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How a Museum Reckons With Black Pain

I should not be here.

By the cold universal logic of statistics, none of us should; each of the near-7-billion lives on Earth is a mathematical fluke. But as an American black person, albeit as a free person with a fairly full complement of civil rights, I’ve always been aware of the especially immense unlikelihood of my own existence. For four centuries, most people who look like me and the vast majority of the people who gave rise to my own flesh and blood have been killed, crushed, or disenfranchised under the torture rack of white supremacy and racial injustice. As police violence, voting rights, and Donald Trump’s promises of Big Racism dominate our political conversations, and as protests and riots roil the streets of my birthplace of Charlotte, I’m reminded that I may be thanking my lucky stars a bit too soon.

Black history is usually portrayed as the opposite of unlikely. Even the most well-meaning and well-sourced books and films that make up most of America’s black history canon tend toward a view of an inevitable journey to progress that is all swelling strings and sepia photographs: a series of still images from slavery to marches on Washington to freezing inaugural processions down the National Mall. The problem with that approach is that it’s hard to reconcile the musculature and endurance of the racism that black people still endure with the idea that freedom is their destiny.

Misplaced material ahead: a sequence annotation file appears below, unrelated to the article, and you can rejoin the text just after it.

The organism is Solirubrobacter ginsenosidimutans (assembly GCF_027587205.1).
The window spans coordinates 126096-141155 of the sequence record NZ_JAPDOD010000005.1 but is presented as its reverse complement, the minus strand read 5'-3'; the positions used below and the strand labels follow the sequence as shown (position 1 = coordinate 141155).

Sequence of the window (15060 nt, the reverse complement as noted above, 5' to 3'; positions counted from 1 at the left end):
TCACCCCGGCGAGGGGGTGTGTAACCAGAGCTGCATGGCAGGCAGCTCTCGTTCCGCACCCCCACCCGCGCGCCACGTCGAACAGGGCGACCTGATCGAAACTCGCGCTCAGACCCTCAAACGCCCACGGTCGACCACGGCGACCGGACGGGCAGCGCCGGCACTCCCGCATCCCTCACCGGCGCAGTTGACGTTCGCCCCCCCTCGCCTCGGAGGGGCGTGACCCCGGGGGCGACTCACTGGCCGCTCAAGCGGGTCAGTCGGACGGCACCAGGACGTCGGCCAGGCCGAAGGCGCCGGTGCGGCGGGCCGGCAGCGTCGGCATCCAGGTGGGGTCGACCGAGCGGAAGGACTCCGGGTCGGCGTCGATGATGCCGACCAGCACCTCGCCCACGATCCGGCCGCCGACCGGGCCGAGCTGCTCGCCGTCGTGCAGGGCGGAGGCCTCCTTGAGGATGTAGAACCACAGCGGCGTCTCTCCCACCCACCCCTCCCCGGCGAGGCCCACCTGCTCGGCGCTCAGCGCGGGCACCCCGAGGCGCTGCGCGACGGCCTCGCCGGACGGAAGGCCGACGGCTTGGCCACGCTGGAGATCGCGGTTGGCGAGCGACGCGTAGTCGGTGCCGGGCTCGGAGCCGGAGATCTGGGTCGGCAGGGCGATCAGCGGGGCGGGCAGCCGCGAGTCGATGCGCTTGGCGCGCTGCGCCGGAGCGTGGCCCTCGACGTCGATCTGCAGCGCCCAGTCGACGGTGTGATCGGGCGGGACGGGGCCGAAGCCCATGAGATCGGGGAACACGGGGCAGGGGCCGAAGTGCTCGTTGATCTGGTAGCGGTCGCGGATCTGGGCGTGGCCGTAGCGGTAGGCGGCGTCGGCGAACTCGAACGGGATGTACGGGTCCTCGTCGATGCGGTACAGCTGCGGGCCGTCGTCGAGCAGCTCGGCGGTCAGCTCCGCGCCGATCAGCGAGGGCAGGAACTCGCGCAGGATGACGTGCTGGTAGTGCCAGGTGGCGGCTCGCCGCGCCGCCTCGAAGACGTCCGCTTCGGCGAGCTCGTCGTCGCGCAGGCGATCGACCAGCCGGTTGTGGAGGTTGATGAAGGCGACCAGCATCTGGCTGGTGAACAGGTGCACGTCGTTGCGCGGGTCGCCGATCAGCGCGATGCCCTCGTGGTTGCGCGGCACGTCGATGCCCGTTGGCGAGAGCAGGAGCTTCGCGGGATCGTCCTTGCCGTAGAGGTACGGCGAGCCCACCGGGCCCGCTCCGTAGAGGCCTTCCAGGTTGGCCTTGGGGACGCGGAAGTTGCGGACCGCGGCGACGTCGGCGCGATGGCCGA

A trip through the National Museum of African American History and Culture, which will be unveiled this weekend to the public in a suitable pageant of pomp and circumstance, should disabuse visitors of that notion. The British architect David Adjaye and museum director Lonnie Bunch, along with a small army of curators and contributors, attempted a monumental task. The history exhibit of the Smithsonian’s new memorial of blackness is triumphant and crushing at once, both a celebration of how far black people have come in an ongoing struggle for equality, and a reminder of the near impossibility of that struggle. The structure of the exhibit is described by the Washington Post art and architecture critic Philip Kennicott:

History has been mostly relegated to a large, subterranean chamber, where small galleries are connected by ramps leading up from the lowest level, devoted to the origins of the Atlantic slave trade, the Colonial era, the antebellum South, the Civil War and its immediate aftermath. ...

Read entire article at The Atlantic